Settlers of Welsh descent played an important role in settling the South Carolina backcountry in the 1730s and 1740s. Many of these early Welsh migrated from Pencader Hundred Baptist Church in New Castle County, Pennsylvania (later Delaware). Most migrated to South Carolina for religious and economic reasons. Arminian practices associated with the first Great Awakening were entering northern Baptist churches, which may have offended the more Calvinistic traditions of early Welsh Baptists. Land shortages and tensions with Quakers over slavery may have inspired other Welsh immigrants to forsake Pennsylvania for the southern colonies. A few of the Welsh brought slaves with them to South Carolina.
In 1736 Welsh Baptists in Pennsylvania petitioned South Carolina officials for a grant of 10,000 acres of land in Queensborough Township and all the land above it for eight miles straddling the Pee Dee River. The request was approved, and petitioners received a generous grant of 173,040 acres, situated in present-day Darlington, Chesterfield, and Marlboro Counties. The land became known as the Welsh Tract and quickly became one of the most populated and prosperous sections of the South Carolina backcountry. Most early settlers here received grants of land through the headright system and until 1745 held the prerogative to choose whom they wanted to settle in the community. Welsh Tract inhabitants raised grain, indigo, and cattle and constructed mills on several Pee Dee River tributaries to grind flour for the Charleston market. At least three Welsh Tract settlers, William Hughes, James Price, and Job Edwards, came from Wales in 1746. With the exception of these men, however, there does not appear to have been a direct migration from Wales to the Welsh Tract.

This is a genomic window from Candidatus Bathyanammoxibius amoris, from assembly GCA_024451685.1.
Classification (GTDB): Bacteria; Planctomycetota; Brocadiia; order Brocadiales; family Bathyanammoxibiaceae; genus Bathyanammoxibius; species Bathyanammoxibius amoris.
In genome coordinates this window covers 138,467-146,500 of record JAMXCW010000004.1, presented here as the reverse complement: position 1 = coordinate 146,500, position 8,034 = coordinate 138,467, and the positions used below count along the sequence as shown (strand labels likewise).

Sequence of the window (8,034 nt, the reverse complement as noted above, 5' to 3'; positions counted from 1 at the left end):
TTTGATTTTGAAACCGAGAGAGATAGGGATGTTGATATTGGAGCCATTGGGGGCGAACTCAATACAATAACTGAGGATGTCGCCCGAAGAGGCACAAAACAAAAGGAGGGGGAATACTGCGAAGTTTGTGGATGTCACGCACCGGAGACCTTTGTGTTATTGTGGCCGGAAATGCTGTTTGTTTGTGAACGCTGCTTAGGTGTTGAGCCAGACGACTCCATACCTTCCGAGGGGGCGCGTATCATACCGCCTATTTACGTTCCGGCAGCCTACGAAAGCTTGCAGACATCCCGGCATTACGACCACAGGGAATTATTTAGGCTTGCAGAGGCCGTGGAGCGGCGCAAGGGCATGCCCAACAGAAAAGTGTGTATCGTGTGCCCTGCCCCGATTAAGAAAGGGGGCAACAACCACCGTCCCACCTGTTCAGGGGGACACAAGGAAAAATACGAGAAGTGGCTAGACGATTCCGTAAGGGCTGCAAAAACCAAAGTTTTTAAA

In 1738 some families with Welsh surnames founded the Welsh Neck Baptist Church. Members of this church were bilingual, and some used the Cyd Gordiad, the first Welsh Bible published in Philadelphia in 1730. John Fordyce, a minister with the Society for the Propagation of the Gospel who visited the area in the 1740s, noted that these people were speaking both Welsh and English. The Welsh Neck Baptist Church became a center of Baptist influence in colonial South Carolina, serving as the mother church for more than thirty Baptist congregations established between 1738 and 1800.
Many settlers in the Welsh Tract were Baptists, and they managed to keep a distinct cultural identity for several decades. The aftermath of the Cherokee War in the 1760s, however, altered the distinctive ethnic composition of this community. Settlers of Scots-Irish descent migrated by way of the Great Wagon Road into the Welsh Tract. Between 1760 and 1768 the population increased from about 3,500 whites and 300 slaves to more than 5,000 whites and 1,276 slaves. In 1768 the Welsh Tract became St. David’s Parish, and in 1777 residents established St. David’s Society and Academy to promote learning in the parish. This institution continued to function into the twenty-first century.
The Welsh influence in South Carolina could also be found in Charleston. In 1736 the St. David’s Society, named for the patron saint of Wales and celebrated by local inhabitants of Welsh descent, was first organized in Charleston. Some indentured servants who came to the colony were Welsh. The South-Carolina Gazette in 1744 offered a reward for a runaway indentured servant named Thomas Edwards who spoke “Welshy.” A 1771 advertisement in the Gazette for the St. David’s Day festivities in Charleston appeared in Welsh, although the annual celebration was interrupted by 1774 due to the rising tensions between the colonies and England.
By 1790 persons of Welsh descent represented just over six percent of South Carolina’s white population. Some prominent South Carolinians of Welsh descent in the eighteenth and early nineteenth centuries included the Reverend Evan Pugh and David Rogerson Williams, who served as governor from 1812 to 1814. From 1783 to 1800 several members of the Welsh Neck Baptist Church served in the General Assembly.
Edgar, Walter. South Carolina: A History. Columbia: University of South Carolina Press, 1998.
Johnson, George Lloyd, Jr. The Frontier in the Colonial South: South Carolina Backcountry, 1736–1800. Westport, Conn.: Greenwood, 1997.
Meriwether, Robert L. The Expansion of South Carolina, 1729–1765. Kingsport, Tenn.: Southern Publishers, 1940.